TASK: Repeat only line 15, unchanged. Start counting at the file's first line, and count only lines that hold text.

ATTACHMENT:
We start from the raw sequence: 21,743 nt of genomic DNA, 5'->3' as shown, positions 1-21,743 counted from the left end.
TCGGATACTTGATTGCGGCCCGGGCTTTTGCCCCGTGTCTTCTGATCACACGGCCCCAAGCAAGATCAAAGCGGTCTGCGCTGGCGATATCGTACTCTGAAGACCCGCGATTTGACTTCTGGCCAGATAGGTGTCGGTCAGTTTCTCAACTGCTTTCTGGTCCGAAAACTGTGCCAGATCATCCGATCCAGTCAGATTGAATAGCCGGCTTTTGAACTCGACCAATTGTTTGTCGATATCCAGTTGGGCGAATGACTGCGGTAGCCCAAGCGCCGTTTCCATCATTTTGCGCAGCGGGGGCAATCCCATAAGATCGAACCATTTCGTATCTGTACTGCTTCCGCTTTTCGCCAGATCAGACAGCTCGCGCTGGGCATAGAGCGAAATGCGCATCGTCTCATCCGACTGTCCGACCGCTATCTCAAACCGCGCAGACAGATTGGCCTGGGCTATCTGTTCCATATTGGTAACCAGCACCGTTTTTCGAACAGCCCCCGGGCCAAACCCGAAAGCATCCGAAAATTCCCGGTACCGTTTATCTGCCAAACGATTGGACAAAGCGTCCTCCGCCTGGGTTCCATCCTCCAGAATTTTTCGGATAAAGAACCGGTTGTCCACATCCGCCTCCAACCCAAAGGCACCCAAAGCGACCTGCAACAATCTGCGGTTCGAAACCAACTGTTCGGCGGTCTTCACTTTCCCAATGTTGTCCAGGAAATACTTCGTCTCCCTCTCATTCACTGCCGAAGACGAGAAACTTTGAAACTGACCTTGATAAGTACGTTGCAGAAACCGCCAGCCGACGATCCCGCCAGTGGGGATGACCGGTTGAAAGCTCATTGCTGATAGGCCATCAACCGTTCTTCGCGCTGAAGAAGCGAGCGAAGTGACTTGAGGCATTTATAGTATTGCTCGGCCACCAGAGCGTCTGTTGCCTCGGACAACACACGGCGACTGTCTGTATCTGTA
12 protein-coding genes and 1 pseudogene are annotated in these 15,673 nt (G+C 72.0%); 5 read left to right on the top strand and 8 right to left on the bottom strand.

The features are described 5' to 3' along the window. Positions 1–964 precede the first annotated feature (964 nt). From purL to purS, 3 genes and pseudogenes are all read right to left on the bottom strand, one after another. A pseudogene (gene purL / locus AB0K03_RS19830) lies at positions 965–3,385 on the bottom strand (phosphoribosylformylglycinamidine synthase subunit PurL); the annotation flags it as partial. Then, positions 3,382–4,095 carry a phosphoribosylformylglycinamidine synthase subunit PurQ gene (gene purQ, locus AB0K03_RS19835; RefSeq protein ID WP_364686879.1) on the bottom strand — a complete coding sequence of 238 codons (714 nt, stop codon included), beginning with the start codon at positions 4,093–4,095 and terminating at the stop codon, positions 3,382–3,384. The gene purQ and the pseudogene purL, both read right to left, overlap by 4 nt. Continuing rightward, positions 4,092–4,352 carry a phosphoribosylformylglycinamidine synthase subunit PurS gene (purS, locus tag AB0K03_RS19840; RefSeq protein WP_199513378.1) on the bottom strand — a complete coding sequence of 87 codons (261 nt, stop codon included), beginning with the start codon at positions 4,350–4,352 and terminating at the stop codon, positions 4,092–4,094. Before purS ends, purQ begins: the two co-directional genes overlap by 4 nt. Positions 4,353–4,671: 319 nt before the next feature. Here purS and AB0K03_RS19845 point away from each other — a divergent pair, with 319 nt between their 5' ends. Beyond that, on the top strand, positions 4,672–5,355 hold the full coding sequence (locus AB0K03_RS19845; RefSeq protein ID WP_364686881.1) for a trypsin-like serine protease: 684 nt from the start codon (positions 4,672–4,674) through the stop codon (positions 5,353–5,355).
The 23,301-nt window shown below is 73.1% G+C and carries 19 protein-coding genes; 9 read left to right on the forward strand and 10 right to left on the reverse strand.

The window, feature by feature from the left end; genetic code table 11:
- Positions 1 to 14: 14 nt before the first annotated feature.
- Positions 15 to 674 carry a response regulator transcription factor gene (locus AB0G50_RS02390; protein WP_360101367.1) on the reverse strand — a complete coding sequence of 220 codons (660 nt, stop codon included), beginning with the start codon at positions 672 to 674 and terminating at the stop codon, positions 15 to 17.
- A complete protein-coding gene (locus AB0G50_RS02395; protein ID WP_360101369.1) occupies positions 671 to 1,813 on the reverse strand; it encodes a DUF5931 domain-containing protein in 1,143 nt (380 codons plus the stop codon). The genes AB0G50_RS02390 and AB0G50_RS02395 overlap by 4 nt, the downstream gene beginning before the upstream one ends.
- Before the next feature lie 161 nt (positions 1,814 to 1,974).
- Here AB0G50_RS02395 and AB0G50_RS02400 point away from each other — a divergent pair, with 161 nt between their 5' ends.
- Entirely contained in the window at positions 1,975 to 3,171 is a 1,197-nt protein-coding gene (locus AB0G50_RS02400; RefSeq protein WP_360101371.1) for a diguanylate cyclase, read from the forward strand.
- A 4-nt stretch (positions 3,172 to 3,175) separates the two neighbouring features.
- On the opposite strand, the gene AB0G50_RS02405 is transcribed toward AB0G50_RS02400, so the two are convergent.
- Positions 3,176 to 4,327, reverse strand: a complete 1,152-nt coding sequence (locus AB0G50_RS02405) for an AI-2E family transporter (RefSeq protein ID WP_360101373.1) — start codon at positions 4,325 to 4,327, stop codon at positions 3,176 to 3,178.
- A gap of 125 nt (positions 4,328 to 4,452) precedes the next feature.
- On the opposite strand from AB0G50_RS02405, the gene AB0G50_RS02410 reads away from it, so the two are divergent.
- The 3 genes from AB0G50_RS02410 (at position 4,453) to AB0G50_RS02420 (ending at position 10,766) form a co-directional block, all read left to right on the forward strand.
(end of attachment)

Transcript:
- Positions 3,176 to 4,327, reverse strand: a complete 1,152-nt coding sequence (locus AB0G50_RS02405) for an AI-2E family transporter (RefSeq protein ID WP_360101373.1) — start codon at positions 4,325 to 4,327, stop codon at positions 3,176 to 3,178.